At this point I am only going to write about the television show as this is a film and media blog and I haven’t read the books yet. One of my 2015 goals is to read all the books in preparation for George R.R. Martin’s 6th book The Winds of Winter. (Odds are, he may actually be done by the time I am haha). On that note though, I do have a couple of friends who have read the books, and one in particular is like the Game of Thrones historian fanatic so I know quite a lot for someone who hasn’t delved in yet.
I laugh a little as I write this because when I started watching the show, I was only going to watch one episode… you know, just to see what it’s like… I did NOT want to be a bandwagon fan and moreover I was only watching it because I heard of certain characters and was interested in them.
Welp, 4 binge-sessions later I finished season four and can’t stop thinking about it. It’s been the most enveloping story for me in a long while. It’s like watching a spider create her web, so intricate and complex, an instrument of both beauty and death. I just can’t turn away until I see it come full circle.
Like anything else there are things I love and things I don't. I like ending posts on a positive note if possible so first I’ll go into what I don’t love about the show so that I can end on what I do.
What I don’t love…
Yes, I'm a prude for saying this and I don't care. I hate how HBO, well, HBOifies everything. What made me hesitate to watch GOT in the first place was HBO’s inexplicable need to make everything over-the-top and excessive. Now HBO isn’t the only offender, Showtime and Starz and many other premium channels also get a kick out of their ability to show everything, but I think I am not the only one who wishes things were a little more veiled.
The sex and violence in GOT is completely unnecessary. Not that things don’t happen in the books, but from what I’ve heard a lot of the gratuitous scenes and especially the sexual content have been twisted and magnified in the process of book-to-screen adaptation. HBO feels like people won’t watch if there isn’t something shocking or sexually stimulating every five minutes, but I can assure you the plot and dialogue of GOT are so intriguing that adding all this feels like someone just threw a full garbage can all over a sumptuous feast table. It isn't enough to make me stop watching, I can omit all the parts I don't like from my viewing if I want, but it leaves me sometimes with a disappointing taste in my mouth.
For example... Did we need to see Gregor crush Prince Oberyn’s head, watching his eyeballs get pushed in until his skull tore apart? NO. I think simply the aftermath or a sound effect would have been just as effective. Alfred Hitchcock was a master because he knew the art of subtlety. Often seeing mere pieces of an image is enough to leave a haunting impression forever.
Why do we feel like we need a deluge of sex, nudity, and shocking imagery to keep people interested, as if you were trying to pitch this to a 13-year old boy? As a society we really take pride in leaving nothing to the imagination like it's an expression of freedom, yet here we are exhausted and numbed because we’ve seen it all.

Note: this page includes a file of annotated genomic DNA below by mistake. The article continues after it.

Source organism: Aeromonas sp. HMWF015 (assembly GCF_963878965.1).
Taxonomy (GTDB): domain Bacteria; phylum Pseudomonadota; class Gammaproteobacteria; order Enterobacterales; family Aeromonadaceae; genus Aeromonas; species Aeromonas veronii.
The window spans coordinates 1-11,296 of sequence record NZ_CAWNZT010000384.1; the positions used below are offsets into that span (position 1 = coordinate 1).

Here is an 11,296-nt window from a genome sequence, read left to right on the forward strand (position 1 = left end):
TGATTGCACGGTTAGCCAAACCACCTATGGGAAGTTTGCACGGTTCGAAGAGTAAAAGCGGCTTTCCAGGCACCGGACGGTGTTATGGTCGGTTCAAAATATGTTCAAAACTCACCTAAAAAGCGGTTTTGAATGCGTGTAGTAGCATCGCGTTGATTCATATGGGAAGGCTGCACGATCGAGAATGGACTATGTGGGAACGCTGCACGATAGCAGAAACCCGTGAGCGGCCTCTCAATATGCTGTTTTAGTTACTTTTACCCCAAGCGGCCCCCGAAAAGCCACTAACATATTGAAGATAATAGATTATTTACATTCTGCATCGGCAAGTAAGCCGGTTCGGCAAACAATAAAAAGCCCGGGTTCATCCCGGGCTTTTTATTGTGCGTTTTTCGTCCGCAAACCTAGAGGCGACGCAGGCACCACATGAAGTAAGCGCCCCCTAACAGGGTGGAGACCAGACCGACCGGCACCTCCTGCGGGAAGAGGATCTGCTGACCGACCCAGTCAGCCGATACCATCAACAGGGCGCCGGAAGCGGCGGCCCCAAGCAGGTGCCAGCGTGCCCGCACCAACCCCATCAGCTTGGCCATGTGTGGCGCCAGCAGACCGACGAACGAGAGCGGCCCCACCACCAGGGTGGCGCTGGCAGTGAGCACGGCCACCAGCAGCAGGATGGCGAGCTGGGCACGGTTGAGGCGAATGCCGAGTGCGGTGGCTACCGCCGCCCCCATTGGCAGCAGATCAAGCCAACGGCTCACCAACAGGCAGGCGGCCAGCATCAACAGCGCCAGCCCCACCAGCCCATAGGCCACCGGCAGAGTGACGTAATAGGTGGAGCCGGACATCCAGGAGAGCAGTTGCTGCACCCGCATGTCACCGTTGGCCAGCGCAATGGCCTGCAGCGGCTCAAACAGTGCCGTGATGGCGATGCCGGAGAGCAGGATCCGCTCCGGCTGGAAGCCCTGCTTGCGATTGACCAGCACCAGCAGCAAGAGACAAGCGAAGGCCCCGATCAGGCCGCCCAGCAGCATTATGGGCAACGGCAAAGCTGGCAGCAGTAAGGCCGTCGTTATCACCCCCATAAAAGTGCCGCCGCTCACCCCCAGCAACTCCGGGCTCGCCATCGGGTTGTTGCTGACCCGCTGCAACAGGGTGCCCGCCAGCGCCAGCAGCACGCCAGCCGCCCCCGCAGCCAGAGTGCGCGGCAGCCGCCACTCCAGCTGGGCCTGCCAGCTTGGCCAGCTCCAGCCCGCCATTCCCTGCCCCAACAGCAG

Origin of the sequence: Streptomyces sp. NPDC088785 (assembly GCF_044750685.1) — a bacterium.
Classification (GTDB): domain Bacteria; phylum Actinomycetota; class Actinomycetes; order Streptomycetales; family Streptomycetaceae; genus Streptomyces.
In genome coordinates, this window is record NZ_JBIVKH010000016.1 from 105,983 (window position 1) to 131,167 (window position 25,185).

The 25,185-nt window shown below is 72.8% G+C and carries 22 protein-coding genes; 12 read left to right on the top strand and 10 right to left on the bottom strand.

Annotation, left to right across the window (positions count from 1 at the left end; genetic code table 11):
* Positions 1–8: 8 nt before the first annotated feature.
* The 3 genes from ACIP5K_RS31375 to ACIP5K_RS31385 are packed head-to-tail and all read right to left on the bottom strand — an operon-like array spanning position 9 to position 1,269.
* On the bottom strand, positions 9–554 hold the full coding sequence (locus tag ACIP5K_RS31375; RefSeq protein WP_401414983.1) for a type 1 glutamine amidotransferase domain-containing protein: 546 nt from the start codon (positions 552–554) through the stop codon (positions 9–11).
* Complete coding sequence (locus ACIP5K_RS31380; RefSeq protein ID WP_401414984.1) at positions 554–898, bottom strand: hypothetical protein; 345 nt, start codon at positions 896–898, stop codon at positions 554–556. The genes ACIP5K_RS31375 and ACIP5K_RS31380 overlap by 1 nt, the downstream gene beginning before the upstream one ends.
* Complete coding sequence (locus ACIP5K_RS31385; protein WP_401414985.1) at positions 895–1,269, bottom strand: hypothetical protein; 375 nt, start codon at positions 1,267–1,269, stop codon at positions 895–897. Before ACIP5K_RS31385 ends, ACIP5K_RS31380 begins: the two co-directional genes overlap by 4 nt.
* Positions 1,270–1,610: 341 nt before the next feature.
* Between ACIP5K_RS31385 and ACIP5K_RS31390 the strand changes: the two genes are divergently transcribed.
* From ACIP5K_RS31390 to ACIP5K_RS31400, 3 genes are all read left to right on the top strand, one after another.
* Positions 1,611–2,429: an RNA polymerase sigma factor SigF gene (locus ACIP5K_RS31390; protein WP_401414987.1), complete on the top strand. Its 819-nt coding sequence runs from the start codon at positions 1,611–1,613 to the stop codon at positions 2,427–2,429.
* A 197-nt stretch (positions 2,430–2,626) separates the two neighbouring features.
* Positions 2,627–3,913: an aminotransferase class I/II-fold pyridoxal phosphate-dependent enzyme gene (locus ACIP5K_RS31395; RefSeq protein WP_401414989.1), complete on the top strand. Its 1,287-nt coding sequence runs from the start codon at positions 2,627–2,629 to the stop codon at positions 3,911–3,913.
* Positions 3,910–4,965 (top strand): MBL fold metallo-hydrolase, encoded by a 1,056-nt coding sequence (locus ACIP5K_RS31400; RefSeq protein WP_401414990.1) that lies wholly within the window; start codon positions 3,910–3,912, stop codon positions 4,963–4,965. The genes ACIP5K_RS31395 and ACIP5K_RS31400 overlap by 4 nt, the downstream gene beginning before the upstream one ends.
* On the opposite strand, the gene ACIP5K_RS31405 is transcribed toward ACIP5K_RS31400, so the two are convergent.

On that note, I also know that there are some scenes, characters, and circumstances in the show that are different from the books that really did not need to be changed. I can understand their need to change a few things because things on screen do not flow or make sense in the same way they do in prose. I am huge advocate for NOT being a purist because of those reasons, however when you do stupid things that don’t have a purpose, that’s where I draw the line. Sometimes it changes the entire makeup of a character or situation, and that is unacceptable.
Okay, thus ends my segment on what I don’t love. Now, onto the good stuff!
What I love…
|Jon Snow, as epic as he looks.|
I adore the story and world of Game of Thrones, more formally known as the series A Song of Ice and Fire. As a lover of all things Tolkien, I am instantly attracted to the complex worlds, cultures, languages, and characters. George R.R. Martin is a pronounced Tolkien fan and said one of his inspirations for ASOIAF was my favorite story of all time, The Lord of the Rings. Here's what Martin had to say here in his Rolling Stone interview earlier this year:
“As I read Return of the King, I didn't want it to be over. That last book blew my mind, particularly the scouring of the Shire. I didn't like that when I was in high school. The story's over, and they destroyed the ring — but he didn't write "and now they lived happily ever after." Instead, they went home and home was all fucked up. The evil guys had burned down some of the woods; a fascist-like tyranny had taken over. That seemed anticlimactic to me. Frodo didn't live happily ever after or marry a nice girl hobbit. He was permanently wounded; he was damaged. As a 13 year old, I couldn't grasp that. Now, every time I re-read The Lord of the Rings — which I do, every few years — I appreciate the brilliance of the scouring of the Shire. That's part of what lifts the book from all its imitators. There was a real cost to Tolkien's world. There's a tremendous sadness at the end of Lord of the Rings, and it has a power. I think that's partly why people are still reading and re-reading these books.”